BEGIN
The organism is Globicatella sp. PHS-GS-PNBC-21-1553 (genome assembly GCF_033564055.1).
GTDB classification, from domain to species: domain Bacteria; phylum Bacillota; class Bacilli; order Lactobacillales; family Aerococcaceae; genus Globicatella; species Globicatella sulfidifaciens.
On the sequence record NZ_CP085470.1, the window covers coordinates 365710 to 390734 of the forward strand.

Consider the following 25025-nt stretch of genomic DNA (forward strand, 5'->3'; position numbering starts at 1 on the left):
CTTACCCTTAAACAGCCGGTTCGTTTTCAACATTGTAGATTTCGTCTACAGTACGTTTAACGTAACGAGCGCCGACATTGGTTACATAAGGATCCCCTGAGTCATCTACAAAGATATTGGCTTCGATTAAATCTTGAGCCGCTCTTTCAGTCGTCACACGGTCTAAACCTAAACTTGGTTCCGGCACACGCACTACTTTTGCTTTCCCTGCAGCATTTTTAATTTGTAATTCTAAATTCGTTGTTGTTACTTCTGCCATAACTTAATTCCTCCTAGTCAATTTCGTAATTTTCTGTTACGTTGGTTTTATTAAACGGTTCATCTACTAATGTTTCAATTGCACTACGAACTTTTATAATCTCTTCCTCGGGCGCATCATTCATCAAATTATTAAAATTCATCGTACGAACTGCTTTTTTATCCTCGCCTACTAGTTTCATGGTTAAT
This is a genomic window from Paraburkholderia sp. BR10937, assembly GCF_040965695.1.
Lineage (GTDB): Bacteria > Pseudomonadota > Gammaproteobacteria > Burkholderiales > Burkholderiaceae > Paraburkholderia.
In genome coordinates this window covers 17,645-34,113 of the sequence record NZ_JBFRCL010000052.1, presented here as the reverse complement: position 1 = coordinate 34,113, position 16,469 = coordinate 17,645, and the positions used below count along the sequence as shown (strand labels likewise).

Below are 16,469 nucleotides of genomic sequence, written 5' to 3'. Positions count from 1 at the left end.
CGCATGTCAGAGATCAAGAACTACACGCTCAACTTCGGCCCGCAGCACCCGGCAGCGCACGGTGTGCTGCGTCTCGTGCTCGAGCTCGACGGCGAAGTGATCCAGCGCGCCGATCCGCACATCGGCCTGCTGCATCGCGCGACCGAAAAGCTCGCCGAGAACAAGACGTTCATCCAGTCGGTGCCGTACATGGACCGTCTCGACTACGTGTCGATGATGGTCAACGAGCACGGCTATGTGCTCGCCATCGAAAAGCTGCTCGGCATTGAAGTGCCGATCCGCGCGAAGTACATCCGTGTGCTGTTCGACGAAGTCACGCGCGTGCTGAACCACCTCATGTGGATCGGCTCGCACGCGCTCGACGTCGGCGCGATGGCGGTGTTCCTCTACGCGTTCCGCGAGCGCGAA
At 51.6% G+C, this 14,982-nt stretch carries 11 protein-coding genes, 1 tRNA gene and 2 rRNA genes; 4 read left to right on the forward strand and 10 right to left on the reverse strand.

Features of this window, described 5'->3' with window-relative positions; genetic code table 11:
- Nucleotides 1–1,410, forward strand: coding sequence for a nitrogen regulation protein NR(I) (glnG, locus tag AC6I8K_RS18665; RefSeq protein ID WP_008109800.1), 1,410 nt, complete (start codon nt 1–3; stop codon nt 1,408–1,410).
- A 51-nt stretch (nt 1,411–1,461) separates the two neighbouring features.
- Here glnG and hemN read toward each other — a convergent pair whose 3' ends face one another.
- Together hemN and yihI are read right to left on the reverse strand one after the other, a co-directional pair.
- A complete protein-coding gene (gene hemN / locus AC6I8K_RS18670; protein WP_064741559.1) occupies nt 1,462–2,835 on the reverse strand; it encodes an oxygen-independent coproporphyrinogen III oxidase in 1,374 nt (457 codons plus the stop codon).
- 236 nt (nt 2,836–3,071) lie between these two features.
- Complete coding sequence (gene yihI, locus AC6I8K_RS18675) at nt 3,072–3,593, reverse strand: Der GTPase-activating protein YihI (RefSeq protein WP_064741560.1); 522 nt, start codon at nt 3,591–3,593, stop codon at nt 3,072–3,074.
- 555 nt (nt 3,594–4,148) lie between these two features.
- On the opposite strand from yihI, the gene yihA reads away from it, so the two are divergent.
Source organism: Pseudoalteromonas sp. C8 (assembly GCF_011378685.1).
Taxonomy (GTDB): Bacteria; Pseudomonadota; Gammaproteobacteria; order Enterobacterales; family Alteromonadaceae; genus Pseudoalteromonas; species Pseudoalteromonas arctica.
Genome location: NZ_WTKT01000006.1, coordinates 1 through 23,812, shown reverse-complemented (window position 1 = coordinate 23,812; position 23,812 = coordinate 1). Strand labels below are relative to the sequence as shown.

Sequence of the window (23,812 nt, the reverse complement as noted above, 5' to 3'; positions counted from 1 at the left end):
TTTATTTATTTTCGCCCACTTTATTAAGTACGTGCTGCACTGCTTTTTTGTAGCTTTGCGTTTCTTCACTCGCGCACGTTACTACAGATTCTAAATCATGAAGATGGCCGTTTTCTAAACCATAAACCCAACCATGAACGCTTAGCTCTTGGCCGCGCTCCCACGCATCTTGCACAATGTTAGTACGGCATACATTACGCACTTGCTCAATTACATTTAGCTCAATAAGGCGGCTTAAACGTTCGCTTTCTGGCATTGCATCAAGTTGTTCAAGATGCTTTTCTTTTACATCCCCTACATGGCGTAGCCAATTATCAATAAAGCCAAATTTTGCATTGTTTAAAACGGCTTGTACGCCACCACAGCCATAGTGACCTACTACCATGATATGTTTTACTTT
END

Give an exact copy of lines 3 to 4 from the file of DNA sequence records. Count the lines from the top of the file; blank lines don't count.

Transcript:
On the sequence record NZ_CP085470.1, the window covers coordinates 365710 to 390734 of the forward strand.

Consider the following 25025-nt stretch of genomic DNA (forward strand, 5'->3'; position numbering starts at 1 on the left):